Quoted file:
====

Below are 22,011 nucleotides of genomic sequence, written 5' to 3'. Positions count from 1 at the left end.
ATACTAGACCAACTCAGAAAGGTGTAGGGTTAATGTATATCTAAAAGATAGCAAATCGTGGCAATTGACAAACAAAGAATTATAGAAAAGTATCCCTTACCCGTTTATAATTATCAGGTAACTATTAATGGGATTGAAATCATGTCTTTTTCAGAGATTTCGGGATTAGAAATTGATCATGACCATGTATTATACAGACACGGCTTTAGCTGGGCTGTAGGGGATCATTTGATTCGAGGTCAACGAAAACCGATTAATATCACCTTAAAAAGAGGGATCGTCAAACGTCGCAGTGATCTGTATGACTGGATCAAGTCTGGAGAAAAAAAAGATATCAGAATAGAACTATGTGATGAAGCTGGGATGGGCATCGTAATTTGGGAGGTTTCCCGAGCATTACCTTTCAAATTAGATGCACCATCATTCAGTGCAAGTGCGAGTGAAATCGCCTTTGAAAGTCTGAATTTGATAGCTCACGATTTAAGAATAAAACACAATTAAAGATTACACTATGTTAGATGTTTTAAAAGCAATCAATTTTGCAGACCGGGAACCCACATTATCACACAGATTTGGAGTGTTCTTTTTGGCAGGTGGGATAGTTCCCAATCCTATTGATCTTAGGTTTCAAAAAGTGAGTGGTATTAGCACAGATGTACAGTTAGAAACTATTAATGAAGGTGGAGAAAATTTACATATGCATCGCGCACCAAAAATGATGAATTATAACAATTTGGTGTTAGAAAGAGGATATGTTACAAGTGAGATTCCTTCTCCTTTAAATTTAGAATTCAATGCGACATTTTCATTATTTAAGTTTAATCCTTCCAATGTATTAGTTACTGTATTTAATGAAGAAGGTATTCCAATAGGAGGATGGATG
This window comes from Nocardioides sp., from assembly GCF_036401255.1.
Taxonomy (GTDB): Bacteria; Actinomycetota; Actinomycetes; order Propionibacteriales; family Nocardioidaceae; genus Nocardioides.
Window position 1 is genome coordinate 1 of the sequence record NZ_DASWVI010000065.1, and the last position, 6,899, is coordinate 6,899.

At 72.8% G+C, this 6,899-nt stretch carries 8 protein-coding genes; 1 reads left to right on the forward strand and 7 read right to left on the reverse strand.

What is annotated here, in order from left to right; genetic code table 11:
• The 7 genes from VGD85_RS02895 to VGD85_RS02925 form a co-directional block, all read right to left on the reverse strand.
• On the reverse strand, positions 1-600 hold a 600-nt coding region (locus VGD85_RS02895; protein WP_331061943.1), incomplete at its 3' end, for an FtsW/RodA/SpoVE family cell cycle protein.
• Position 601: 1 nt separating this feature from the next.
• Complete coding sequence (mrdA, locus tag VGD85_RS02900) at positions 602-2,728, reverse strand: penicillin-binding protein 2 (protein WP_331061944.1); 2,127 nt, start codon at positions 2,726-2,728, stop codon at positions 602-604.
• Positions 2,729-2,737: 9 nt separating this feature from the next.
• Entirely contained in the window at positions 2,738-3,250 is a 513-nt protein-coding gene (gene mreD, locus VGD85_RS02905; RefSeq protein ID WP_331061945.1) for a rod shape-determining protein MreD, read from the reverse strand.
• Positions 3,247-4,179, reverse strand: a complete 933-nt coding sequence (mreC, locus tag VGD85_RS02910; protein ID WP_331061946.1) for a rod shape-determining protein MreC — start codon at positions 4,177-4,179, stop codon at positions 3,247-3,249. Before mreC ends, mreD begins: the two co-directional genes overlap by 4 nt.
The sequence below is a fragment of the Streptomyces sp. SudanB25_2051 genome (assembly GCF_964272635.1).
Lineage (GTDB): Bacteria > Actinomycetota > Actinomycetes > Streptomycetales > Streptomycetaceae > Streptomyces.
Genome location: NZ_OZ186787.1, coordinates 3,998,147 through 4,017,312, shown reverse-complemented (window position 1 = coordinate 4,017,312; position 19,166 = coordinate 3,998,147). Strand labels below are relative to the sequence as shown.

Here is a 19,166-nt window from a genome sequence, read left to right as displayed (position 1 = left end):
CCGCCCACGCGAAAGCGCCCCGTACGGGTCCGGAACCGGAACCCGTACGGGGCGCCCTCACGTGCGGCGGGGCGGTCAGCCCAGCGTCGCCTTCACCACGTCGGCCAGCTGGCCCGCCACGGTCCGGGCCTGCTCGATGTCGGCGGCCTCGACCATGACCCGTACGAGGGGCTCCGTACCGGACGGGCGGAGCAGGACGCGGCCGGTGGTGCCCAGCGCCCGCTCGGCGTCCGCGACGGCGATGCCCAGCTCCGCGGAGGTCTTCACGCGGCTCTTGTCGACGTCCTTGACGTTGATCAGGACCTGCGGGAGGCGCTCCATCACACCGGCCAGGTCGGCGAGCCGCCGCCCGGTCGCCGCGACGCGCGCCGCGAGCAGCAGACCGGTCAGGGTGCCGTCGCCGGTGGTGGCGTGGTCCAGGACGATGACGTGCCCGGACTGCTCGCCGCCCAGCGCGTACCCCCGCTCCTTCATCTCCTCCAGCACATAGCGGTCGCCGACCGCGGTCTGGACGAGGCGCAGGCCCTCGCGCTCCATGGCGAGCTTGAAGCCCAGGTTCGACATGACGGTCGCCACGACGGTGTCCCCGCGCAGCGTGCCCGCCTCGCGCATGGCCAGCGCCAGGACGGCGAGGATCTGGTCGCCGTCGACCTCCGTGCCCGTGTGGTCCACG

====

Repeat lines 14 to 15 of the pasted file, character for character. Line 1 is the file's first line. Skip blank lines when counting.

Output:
• Positions 3,247-4,179, reverse strand: a complete 933-nt coding sequence (mreC, locus tag VGD85_RS02910; protein ID WP_331061946.1) for a rod shape-determining protein MreC — start codon at positions 4,177-4,179, stop codon at positions 3,247-3,249. Before mreC ends, mreD begins: the two co-directional genes overlap by 4 nt.
The sequence below is a fragment of the Streptomyces sp. SudanB25_2051 genome (assembly GCF_964272635.1).